Game 53, Mariners at Padres
Wade Miley vs. Colin Rea, 6:10pm
Well, last night’s game sure was something. There’s no way to sugar coat James Paxton’s results: he got hit hard, and giving up dingers in Petco prevents any attempt at crying BABIP: Paxton threw poorly located pitches and the Padres hit them hard. And yet it’s kind of hard to be too upset.
Paxton’s four seamer *averaged* 98 mph, according to MLBAM. He touched triple digits during a start in which he threw 100 pitches. His curveball’s movement was unrecognizable from the one he threw last year. Whereas his curve in September last year had essentially no horizontal movement and 2-3″ of drop compared to a ball without spin, this new pitch has actual gloveside break and drops a lot more despite having the same or even a bit more velocity. Much of the change in movement comes from a shift in his arm angle – instead of the old over-the-top Paxton, we saw a more traditional 3/4 delivery. That, of course, doesn’t explain the additional velocity, nor the increase in spin on his hook. It’s all a part of a package – a package which, at least last night, contained some wonderful, expensive gifts, but also contained a dead rat and twenty cigarette butts. Wait, what’s that? You just read this article? Sullivan, huh? Damn it.
I don’t want to get carried away and say that the good things we saw (100mph velocity, better curve) are somehow “real” while the serious command problems were the transitory byproducts of a serious mechanical change. But, like, that would be nice, wouldn’t it?
Today the M’s face Colin Rea, a right-hander with a 92-93mph four-seam and sinker with essentially average movement. His primary breaking ball is a cutter at 88mph, but he also throws a fairly firm curveball that gets good downward break. The curve and change-up get a lot of ground balls, which help keep his overall GB rates around average. Rea’s claim to fame in his brief MLB career was his start against the Mets in early May in which he went 8+ innings, giving up just 1 run, and taking a no-hitter into the 8th. That success wouldn’t last, as Rea was optioned to AAA El Paso just a few weeks after that start against New York, and he’s just been recalled to make this start. Rea isn’t an overpowering guy, as his K rates are fairly average, and he walks a bit more than you’d like from someone who doesn’t miss that many bats; his walk rate is 10% this year, and some control issues led to a series of short starts just before his demotion.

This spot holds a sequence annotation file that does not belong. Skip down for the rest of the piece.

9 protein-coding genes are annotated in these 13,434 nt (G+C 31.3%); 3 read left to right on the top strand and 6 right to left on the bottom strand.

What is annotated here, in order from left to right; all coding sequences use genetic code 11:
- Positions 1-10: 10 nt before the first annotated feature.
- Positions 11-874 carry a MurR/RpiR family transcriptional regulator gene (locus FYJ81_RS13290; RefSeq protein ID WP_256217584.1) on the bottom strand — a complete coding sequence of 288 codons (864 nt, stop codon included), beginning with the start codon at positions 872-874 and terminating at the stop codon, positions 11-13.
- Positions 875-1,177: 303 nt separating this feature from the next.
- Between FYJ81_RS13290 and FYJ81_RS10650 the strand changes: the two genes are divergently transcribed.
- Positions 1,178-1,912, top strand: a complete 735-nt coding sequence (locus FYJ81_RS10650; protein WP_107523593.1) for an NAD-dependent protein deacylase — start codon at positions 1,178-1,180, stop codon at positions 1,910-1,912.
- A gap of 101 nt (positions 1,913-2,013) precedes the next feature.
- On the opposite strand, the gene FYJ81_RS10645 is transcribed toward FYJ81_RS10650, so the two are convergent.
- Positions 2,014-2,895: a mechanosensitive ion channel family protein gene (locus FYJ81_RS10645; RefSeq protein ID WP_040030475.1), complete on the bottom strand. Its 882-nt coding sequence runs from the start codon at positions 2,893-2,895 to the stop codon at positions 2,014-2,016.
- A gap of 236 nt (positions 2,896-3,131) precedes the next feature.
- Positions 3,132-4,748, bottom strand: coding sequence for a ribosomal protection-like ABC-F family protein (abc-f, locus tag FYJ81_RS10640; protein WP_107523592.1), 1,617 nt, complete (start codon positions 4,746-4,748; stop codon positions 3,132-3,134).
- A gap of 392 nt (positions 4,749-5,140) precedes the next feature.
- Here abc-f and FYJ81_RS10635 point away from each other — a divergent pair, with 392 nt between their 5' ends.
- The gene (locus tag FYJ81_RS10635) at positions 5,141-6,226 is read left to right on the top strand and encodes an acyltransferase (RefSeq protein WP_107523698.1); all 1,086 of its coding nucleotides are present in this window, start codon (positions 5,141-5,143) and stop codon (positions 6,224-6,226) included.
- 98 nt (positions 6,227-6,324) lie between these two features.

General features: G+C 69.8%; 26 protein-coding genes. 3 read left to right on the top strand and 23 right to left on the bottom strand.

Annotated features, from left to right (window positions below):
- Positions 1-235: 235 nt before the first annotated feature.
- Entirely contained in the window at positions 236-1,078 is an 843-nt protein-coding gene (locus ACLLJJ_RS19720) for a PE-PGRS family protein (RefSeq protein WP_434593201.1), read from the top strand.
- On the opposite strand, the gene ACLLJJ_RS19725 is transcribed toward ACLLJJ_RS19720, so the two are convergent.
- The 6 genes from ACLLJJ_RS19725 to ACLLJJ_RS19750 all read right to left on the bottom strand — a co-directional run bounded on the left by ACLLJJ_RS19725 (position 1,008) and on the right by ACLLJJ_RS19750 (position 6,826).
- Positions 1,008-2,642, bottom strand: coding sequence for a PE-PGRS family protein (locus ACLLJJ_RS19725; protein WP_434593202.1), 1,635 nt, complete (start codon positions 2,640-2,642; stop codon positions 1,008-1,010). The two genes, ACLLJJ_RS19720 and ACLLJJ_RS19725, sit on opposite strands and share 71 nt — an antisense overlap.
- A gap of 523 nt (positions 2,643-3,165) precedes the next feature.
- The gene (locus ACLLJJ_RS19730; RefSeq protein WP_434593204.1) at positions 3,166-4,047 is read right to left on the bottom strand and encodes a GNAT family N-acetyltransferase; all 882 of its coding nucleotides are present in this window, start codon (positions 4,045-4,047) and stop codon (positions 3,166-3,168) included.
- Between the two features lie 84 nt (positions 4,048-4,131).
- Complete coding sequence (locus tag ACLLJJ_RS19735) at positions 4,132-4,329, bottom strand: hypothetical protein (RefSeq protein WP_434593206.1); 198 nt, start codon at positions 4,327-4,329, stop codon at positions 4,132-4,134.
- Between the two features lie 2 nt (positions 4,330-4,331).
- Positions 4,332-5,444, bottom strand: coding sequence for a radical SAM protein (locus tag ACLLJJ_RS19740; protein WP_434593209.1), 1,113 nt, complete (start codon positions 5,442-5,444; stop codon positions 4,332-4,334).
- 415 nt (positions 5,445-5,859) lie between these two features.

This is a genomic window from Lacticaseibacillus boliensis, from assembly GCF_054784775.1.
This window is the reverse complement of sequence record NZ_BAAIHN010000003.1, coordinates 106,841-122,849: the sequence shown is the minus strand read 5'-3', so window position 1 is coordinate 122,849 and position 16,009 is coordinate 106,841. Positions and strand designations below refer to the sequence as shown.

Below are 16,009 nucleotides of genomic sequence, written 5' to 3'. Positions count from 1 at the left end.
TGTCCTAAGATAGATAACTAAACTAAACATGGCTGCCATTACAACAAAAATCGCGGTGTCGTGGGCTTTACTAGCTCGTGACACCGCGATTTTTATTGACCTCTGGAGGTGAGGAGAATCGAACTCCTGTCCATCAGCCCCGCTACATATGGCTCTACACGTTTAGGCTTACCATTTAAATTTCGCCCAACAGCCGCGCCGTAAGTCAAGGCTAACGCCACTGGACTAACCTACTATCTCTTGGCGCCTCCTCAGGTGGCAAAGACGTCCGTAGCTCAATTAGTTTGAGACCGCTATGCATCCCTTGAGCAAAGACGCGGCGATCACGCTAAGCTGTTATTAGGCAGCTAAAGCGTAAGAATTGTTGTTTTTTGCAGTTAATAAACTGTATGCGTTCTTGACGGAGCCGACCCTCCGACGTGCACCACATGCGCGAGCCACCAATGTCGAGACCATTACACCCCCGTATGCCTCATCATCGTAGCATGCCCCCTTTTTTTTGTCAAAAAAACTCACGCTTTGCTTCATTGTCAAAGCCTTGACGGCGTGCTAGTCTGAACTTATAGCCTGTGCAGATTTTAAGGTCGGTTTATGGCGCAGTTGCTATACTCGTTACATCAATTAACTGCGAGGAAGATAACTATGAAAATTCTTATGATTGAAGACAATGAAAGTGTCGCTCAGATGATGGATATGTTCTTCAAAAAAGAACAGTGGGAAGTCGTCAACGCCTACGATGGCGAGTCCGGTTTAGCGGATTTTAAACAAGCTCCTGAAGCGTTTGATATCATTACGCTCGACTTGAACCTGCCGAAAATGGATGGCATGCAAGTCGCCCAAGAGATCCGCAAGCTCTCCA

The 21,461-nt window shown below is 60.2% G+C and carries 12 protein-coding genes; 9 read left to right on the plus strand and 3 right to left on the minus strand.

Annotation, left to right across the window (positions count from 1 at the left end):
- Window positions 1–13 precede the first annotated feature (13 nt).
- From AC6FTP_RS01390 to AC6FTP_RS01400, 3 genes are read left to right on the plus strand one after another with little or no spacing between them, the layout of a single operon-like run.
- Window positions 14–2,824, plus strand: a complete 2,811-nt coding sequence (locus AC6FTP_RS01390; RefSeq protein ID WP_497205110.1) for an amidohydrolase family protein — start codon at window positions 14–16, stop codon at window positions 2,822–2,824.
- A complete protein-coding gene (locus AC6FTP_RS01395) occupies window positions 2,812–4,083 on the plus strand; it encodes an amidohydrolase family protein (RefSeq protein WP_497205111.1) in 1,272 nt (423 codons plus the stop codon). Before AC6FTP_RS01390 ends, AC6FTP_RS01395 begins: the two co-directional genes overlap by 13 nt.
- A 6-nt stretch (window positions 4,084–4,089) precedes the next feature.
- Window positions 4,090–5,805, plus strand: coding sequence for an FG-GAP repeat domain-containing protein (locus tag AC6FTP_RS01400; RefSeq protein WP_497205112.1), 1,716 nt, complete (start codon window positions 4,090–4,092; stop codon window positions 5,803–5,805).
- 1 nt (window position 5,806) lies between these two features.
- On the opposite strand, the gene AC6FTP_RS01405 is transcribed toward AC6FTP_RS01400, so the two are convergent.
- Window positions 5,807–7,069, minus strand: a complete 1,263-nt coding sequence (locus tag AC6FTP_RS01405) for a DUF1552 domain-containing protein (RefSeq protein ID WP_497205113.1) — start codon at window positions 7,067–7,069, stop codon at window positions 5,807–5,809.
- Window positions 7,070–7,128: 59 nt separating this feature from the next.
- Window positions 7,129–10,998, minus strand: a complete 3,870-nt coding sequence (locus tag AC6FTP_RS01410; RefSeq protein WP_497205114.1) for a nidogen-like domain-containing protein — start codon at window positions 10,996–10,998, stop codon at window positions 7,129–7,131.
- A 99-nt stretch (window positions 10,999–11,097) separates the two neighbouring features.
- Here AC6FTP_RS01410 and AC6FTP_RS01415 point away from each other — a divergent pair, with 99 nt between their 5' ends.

1: Aoki, CF
2: Smith, LF
3: Cano, 2B
4: Cruz, RF
5: Seager, 3B
6: Lind, 1B
7: Iannetta, C
8: Sardinas, SS
9: Miley, SP
The big news in the minors tonight is that Tim Lincecum’s making the start for Salt Lake tonight in Tacoma. Lincecum last pitched in Tacoma in 2007, in what is still probably the most electric, most jaw-dropping performance I’ve ever seen live. Tonight will likely *not* be a repeat of that; I don’t think Lincecum will sit 98 with his fastball tonight, but it’s still going to be interesting to see where he’s at. I want to pull for him, as he’s one of the most unique pitchers in recent memory AND a local success story, but…did you have to sign with the Angels?
Here’s a quick check on how the M’s affiliates have done on the year:
Tacoma: 31-21, run differential: +49
Jackson: 34-18, +42
Bakersfield: 24-28, +13
Clinton: 28-24, 0
Cumulative record: 117-91
Cumulative run differential: +104